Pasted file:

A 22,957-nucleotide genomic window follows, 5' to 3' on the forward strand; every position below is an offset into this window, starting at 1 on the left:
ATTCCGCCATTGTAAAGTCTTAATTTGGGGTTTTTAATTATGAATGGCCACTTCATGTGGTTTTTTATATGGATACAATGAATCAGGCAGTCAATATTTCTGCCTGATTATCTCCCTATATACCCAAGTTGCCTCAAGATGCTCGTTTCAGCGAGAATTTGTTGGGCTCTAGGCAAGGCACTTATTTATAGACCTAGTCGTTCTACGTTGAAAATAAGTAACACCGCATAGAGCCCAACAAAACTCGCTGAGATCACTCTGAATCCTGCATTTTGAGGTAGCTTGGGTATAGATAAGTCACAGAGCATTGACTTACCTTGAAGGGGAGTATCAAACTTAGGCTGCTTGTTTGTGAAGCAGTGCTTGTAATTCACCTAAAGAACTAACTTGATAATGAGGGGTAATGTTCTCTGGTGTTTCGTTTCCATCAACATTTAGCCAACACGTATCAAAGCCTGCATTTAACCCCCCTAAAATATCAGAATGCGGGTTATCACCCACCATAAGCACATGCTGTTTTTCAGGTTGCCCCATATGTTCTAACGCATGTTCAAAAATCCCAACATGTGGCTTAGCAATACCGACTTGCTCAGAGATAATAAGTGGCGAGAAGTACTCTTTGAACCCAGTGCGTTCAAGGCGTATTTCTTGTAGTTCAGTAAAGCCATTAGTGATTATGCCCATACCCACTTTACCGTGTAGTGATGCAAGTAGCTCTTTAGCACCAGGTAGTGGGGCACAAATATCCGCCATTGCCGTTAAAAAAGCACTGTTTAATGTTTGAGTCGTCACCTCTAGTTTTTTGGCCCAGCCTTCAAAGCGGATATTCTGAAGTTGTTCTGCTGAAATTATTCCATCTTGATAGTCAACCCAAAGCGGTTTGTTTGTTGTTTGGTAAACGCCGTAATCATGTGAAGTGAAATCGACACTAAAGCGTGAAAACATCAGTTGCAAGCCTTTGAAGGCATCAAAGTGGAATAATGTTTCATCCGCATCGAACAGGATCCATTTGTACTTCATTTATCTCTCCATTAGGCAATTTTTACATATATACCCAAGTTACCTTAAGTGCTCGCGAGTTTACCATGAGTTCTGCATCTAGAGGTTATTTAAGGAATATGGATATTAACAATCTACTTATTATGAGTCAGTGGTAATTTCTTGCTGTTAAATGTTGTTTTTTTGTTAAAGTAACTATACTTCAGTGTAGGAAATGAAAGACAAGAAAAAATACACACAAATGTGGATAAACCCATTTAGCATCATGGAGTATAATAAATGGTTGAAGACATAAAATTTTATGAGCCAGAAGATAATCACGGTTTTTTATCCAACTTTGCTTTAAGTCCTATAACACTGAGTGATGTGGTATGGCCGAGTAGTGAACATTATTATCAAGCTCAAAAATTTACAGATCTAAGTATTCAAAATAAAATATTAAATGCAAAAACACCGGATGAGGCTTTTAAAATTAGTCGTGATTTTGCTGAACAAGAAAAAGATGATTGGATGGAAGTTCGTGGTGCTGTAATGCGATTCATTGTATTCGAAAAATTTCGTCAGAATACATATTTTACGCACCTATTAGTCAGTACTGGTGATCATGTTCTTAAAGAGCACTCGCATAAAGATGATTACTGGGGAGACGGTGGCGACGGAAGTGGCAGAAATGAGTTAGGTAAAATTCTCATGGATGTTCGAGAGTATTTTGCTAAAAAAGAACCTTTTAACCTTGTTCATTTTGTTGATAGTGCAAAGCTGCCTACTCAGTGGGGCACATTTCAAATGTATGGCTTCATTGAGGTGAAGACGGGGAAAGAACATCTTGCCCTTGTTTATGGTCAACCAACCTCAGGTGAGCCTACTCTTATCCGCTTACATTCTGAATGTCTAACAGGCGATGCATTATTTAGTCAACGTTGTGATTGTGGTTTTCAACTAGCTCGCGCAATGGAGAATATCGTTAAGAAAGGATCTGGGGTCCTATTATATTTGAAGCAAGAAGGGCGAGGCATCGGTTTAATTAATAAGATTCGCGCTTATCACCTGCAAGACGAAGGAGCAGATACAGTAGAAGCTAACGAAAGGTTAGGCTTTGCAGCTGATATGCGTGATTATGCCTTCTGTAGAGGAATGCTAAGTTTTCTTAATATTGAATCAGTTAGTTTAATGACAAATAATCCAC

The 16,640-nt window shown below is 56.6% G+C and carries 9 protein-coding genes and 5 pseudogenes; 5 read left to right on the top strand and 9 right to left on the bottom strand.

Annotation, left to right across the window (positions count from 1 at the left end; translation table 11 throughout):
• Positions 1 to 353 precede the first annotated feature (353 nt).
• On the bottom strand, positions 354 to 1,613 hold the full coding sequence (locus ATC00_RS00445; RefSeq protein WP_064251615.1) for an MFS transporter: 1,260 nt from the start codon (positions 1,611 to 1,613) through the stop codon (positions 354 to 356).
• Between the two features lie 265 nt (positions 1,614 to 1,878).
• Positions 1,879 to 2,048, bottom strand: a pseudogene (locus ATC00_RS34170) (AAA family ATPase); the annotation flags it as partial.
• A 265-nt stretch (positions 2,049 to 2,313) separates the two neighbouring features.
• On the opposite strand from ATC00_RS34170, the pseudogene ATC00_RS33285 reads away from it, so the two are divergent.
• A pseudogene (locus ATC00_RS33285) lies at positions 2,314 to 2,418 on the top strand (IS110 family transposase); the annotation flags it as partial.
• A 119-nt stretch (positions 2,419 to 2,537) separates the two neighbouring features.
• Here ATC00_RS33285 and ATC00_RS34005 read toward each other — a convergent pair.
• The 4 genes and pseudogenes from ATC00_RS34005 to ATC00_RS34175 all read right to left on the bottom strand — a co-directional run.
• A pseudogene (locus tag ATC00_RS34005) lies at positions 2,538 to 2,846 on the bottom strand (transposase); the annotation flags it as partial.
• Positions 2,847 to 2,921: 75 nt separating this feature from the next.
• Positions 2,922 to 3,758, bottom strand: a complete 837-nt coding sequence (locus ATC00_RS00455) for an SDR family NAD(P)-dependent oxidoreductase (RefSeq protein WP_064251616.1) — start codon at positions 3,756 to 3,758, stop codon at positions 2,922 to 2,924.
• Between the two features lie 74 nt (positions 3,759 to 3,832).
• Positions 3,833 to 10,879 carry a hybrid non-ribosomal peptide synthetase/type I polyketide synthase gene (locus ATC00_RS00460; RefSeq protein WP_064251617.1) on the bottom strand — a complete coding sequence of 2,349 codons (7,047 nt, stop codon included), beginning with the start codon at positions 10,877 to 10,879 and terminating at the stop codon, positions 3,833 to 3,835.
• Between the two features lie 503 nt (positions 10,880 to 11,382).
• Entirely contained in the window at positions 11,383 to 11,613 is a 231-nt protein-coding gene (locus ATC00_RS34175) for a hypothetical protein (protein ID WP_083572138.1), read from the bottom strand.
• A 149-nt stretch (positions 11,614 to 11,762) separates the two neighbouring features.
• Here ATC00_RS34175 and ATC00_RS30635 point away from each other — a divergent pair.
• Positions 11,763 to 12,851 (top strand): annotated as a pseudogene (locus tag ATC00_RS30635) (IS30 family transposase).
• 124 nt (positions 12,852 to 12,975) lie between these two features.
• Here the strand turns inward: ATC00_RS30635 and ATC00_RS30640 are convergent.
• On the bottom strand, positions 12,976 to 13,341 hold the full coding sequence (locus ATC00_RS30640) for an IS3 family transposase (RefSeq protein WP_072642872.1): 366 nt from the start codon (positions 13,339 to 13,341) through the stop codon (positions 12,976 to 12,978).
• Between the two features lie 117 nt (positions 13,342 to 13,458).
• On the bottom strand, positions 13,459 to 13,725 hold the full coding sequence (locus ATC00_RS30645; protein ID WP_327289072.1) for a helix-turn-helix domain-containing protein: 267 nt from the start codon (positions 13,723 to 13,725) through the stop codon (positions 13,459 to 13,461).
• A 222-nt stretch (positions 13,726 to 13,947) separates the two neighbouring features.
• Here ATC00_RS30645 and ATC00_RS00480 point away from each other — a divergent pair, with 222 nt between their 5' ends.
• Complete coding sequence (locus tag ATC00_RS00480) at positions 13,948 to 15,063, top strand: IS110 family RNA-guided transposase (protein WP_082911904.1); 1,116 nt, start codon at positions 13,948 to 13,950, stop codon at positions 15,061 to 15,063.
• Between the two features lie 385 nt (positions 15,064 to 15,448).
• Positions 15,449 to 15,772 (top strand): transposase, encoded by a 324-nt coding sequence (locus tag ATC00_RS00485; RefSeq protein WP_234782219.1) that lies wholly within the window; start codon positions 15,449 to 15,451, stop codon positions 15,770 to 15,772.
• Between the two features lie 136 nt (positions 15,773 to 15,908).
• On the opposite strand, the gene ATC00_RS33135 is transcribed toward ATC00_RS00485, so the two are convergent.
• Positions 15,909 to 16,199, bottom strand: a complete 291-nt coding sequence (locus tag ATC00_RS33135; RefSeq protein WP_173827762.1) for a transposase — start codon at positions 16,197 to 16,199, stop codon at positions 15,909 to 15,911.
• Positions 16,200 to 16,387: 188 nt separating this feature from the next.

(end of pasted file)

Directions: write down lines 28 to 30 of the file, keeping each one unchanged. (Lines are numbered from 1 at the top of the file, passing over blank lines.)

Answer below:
• Between the two features lie 117 nt (positions 13,342 to 13,458).
• On the bottom strand, positions 13,459 to 13,725 hold the full coding sequence (locus ATC00_RS30645; protein ID WP_327289072.1) for a helix-turn-helix domain-containing protein: 267 nt from the start codon (positions 13,723 to 13,725) through the stop codon (positions 13,459 to 13,461).
• A 222-nt stretch (positions 13,726 to 13,947) separates the two neighbouring features.